We were on like 2,000 revs all the way up to the Ribble which is about
three and a half miles, and the CRT skippers guide is good because it gives you … There’s like, as you’re coming up to Astland Lamp it tells you what to focus
on. There’s like buildings to head for. Not literally into! The Ribble is alright isn’t it? Yeah, it’s just wide, yeah it’s just massive. The estuary is massive but there’s
markers that you just keep between and then Savick Brook, I never want to do
Savick Brook again, and I think we were lucky because there was only two of us.
I know they only allow six, but the day before I think there was seven or the
day before that there was seven boats. You can literally see the water level
falling, just dropping as the tide goes out. And some of the bends are quite
tight. We’ve got a 57 foot boat and I thought some of the bends were
quite tight. If you’ve got a 60 – 62 foot boat I wouldn’t like to do that.
I wish Dun’Workin’ would have gone first. They were behind us, weren’t they.
They did it perfect because they saw all my mistakes. (Laughing) Apart from like the staircase…
As soon as we knew the staircase locks were coming, that you have to reverse in to,
Shaun was like “COLIN!” There were no way I were doing all that with all those
people watching. There were loads. I didn’t realise how many people were stood
up watching until I was editing this and then once you come out the top
you reverse out of the top lock and then you have to turn around and just head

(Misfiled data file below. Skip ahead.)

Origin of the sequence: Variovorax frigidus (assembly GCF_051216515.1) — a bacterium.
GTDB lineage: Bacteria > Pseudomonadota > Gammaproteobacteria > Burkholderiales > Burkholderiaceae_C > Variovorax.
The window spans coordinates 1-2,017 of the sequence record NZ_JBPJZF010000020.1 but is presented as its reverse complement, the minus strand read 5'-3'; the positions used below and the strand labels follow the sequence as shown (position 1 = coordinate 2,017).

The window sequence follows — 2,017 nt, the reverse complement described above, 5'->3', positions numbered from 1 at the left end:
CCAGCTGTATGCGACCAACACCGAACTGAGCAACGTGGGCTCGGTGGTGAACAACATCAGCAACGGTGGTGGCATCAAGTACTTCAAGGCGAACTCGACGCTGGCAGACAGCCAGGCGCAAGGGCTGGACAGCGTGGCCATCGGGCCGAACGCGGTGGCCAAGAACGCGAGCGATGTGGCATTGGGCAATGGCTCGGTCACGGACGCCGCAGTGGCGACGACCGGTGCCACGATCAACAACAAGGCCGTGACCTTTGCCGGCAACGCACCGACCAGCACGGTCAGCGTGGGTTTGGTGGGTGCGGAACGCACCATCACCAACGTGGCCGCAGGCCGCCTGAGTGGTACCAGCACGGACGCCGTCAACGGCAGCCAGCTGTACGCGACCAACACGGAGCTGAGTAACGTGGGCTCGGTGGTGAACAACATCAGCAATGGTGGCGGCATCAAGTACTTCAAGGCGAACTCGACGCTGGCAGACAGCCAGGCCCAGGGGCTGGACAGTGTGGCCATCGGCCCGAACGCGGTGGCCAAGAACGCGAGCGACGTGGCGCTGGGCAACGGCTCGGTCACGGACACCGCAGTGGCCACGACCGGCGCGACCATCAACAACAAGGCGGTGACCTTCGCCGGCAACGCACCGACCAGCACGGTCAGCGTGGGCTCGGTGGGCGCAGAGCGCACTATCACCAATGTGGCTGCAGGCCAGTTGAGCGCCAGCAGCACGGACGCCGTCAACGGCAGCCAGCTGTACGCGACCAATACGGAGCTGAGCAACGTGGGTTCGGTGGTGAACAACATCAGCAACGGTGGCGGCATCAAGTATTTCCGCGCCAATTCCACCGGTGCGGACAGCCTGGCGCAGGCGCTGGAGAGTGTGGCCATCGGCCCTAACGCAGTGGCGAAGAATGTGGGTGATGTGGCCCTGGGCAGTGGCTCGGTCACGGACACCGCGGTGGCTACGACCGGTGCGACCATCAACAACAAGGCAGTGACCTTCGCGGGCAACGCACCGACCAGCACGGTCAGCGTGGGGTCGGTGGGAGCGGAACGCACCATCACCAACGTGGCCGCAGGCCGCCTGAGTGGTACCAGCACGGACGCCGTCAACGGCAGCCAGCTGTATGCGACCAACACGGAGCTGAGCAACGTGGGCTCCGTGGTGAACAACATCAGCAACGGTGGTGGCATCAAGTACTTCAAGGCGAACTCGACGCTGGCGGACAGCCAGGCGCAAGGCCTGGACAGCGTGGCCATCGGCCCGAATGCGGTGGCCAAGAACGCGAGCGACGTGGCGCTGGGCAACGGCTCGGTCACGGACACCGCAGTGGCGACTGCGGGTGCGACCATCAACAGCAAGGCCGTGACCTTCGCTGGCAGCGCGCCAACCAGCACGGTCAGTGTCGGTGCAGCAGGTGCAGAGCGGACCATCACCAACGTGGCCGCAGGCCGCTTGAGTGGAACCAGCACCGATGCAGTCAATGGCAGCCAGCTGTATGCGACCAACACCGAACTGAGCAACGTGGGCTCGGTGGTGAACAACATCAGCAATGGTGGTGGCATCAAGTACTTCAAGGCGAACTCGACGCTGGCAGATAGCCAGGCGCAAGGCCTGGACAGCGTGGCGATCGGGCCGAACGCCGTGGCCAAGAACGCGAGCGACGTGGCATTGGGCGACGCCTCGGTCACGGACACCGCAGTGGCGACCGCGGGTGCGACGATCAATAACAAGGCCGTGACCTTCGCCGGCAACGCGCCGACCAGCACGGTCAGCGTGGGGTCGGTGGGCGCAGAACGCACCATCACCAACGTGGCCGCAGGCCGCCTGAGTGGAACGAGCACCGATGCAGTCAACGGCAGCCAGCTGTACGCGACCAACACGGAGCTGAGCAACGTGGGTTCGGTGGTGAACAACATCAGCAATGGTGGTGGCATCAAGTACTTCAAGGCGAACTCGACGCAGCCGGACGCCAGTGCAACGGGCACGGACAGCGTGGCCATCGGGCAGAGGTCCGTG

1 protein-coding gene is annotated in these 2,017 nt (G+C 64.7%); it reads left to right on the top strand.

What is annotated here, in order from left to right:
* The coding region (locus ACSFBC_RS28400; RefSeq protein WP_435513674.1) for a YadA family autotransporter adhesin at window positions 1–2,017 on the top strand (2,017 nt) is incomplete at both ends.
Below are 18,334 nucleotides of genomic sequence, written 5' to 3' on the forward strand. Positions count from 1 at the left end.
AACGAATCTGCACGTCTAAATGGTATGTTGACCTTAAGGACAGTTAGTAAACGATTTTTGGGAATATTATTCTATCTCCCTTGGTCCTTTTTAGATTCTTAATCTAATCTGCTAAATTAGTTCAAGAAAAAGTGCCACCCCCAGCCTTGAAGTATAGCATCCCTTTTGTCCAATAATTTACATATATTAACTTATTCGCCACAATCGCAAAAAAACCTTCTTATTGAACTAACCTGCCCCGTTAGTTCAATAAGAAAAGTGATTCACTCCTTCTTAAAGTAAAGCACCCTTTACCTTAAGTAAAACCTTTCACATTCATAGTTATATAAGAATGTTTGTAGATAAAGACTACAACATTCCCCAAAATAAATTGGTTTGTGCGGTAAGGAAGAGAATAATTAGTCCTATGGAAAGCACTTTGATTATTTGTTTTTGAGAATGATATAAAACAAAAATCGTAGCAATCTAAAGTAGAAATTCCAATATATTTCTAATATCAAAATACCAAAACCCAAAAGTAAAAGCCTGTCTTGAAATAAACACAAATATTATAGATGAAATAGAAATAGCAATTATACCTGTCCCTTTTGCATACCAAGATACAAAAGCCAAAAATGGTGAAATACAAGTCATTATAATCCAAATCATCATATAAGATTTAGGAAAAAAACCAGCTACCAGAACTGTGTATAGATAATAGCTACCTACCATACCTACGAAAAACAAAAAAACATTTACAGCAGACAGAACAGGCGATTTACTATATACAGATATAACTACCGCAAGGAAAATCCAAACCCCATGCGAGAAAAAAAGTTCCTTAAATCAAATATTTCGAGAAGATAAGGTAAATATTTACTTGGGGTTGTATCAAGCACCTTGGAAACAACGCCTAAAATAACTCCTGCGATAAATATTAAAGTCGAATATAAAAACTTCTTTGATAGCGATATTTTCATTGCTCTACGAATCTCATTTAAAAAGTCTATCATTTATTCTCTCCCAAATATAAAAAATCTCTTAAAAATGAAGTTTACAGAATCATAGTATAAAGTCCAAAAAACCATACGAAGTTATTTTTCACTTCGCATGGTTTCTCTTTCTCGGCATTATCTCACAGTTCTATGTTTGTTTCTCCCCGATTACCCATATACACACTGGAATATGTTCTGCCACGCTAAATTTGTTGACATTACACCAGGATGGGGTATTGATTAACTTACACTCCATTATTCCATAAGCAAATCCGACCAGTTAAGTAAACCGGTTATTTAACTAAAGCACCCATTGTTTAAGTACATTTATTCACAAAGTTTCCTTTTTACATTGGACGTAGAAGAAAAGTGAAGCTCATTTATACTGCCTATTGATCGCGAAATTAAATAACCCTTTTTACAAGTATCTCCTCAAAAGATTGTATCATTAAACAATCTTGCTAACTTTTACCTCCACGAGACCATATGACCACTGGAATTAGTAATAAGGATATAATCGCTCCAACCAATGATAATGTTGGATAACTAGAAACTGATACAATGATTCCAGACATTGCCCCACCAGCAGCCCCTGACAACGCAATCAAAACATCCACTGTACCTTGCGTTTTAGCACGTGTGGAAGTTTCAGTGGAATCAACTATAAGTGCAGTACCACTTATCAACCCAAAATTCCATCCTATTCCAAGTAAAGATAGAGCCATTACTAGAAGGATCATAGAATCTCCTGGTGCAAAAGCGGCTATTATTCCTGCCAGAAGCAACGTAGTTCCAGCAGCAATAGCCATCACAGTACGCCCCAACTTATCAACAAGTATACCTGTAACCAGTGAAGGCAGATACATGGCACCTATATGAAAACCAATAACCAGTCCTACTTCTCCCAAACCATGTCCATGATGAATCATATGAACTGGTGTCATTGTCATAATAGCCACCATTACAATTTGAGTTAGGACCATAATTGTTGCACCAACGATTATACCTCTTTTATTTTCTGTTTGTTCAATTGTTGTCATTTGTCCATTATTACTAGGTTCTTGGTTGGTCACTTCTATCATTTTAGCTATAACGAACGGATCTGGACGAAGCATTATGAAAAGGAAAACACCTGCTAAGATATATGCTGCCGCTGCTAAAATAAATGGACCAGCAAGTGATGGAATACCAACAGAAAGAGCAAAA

off, and you come out on to the junction. You can either turn left up the
Lancaster, north, or you can turn right and go into Preston. So we’ve heard a lot
of great things and we can’t wait to explore but that’s all for future vlogs.
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you next time. See you later, bye! Have I? Yeah.
Where? See! Bogey check works!
(Laughing) You’ve been criticising me for years,
and the theory has finally proved itself.
Your brain’s leaking…! What? Have you got bogeys on your hand now?
No. Shaun can’t come down here because there’s a big hill there and he don’t want to run down and
hurt his foot. (Shaun laughing) I am proper scared!
I’m not. See, I said pray for me, didn’t I!
(Laughing) He’s done nothing but tell me off this morning.
Because he’s panicking! Call at Blackpool Pier. We’ll miss that one out.
I’m still scared! It is scary as (Beeped out) it really is! I can see Dublin! We’re watching out for a sign for…
(Birds singing sound effect) (Shaun laughing)
A sign for…? Let’s just check my book. We’re watching out for a sign for
Savick Brook. How do you work this thing?
There once was a man from Nantucket. All the jetty’s wobbling because Dillon’s walking about. Are you making it all wobble, Dillon? Don’t you dare jump in. Don’t you go in, again. Oh, we’ve got guests. (Laughing) I can hear the ice cream van.
Wooo hooo! Hola! Hola? Hola!
(laughing) That’ll do, won’t it?
Course it will, yeah. I’m holding you!